Quince fruit is an autumn fruit. The quince plant is a large bush, as large as 10 feet tall and 10 feet wide. Large, yellow and aromatic, the fruit of the quince tree can be turned into delicious jellies and jams. Quince trees are easy to look after and not prone to many of the fruit problems. Theyare attractive and well as productive, producing pretty blossom in late spring. There are options for all sizes of garden, and quinces can even be grown in large containers if space is limited. Let’s see the way planting and harvest quince!
Quince can be propagated from seed, layering branches, or root cuttings. Cultivars can be grafted onto quince rootstock.
Early spring planting, it’s best to avoid planting in hot & dry weather. Prepare a planting site in full sun that is sheltered from a breeze or wind.
Dig a hole half again as deep and twice as wide as the plant’s roots. Add a cupful of all-purpose fertilizer to the bottom of the hole. Set the plant in the hole so that the soil mark from the nursery pot on the stem is level with the surrounding soil. Spread the roots out in all directions.
Re-fill the hole with half native soil and half aged compost or commercial organic planting mix; firm in the soil so that there are no air pockets among the roots. Water in the soil and create a modest soil basin around the trunk to hold water at watering time. After planting, water thoroughly with a high-phosphorus liquid starter fertilizer.
Quinces Care, Nutrients, and Water
Watering quince regularly for best fruit production. Keep the soil evenly moist.
Feed quince with a general blended fertilizer in early spring before growth starts. Avoid overfeeding quince where fire blight can be a problem; lush new leafy growth is susceptible to fire blight, a bacterial disease.
Quince flowers blossom in late spring. It is less vulnerable to damage from frost than other fruiting trees. Cover budded or flowering plants with a plant blanket or burlap if frost threatens.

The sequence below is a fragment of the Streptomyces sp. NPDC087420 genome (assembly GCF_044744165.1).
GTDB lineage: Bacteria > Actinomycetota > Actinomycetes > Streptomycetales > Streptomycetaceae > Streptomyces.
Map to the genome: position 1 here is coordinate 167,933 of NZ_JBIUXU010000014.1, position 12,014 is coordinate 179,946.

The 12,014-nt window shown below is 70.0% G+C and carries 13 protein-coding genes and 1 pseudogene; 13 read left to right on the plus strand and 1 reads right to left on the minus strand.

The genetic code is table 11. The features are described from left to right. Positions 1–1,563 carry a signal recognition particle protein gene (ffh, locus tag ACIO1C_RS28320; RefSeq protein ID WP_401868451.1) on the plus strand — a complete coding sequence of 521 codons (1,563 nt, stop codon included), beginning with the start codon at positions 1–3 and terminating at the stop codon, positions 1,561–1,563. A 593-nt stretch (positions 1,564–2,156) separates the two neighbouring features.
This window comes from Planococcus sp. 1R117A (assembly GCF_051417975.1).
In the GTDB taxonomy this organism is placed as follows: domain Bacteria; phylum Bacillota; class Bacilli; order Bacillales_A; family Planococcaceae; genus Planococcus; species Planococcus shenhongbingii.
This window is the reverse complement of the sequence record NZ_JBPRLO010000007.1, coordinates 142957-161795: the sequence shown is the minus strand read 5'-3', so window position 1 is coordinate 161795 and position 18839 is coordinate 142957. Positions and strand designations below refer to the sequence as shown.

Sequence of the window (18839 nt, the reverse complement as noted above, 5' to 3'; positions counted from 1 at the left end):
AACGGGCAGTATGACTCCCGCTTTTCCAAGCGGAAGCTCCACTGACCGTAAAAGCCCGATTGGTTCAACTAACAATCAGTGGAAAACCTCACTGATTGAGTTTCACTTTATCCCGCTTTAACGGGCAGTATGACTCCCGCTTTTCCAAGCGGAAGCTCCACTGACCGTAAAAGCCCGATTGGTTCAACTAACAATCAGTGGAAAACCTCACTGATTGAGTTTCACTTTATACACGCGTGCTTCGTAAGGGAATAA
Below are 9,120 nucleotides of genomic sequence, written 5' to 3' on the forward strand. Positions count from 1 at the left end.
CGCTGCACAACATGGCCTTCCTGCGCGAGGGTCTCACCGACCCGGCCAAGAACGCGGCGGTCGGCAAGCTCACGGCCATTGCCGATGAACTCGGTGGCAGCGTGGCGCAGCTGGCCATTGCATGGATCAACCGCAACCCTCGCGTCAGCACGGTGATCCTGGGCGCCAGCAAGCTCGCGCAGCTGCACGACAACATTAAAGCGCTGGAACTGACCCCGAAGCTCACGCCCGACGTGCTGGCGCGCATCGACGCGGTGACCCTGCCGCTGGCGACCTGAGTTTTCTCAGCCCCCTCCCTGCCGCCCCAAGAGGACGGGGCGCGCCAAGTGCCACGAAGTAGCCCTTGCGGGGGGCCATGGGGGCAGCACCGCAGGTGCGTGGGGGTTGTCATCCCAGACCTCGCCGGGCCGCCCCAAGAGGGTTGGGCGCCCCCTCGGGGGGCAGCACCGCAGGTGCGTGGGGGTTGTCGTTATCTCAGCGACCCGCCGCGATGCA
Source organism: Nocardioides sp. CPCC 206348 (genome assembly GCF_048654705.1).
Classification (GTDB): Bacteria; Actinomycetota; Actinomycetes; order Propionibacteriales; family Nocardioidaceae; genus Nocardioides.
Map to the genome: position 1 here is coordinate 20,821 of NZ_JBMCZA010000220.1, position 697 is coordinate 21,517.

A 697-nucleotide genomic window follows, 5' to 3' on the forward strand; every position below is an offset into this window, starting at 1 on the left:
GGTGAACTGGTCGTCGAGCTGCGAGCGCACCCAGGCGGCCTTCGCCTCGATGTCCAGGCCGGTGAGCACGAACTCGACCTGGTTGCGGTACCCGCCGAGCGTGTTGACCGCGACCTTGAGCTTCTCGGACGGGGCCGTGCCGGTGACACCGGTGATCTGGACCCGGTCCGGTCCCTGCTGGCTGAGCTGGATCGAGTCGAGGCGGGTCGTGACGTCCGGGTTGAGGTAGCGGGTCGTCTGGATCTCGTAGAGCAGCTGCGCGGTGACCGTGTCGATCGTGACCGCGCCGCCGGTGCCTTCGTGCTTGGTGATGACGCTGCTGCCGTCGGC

In the first year, prune quince to an open center shape by cutting back the central leader to about 24 inches; select scaffold branches; trim these back to two buds and remove all other branches.
Established quince plants don’t need much pruning. Prune in winter to keep the plant open to sunlight and air; remove any broken or diseased branches.
Harvest and Storing Quinces
Quince bear fruit three to four years after planting.
Pick fruits in autumn when they are aromatic and full-colored. Harvest fruits before they drop and before the first frost. Use a pruner to cut fruit from the plant with an inch or two of stem attached. Handle ripe fruit gently. Quince fruit is hard but it bruises easily.
Quince will store 2 to 3 months at temperatures near freezing with high humidity. Store quince in a cool place separate from other fruit; the strong aroma of quince can taint other fruit such as pears and apples.
Quince is rarely eaten raw. Quince is delicious cooked; it is most often used to make jelly, preserves, or marmalade.
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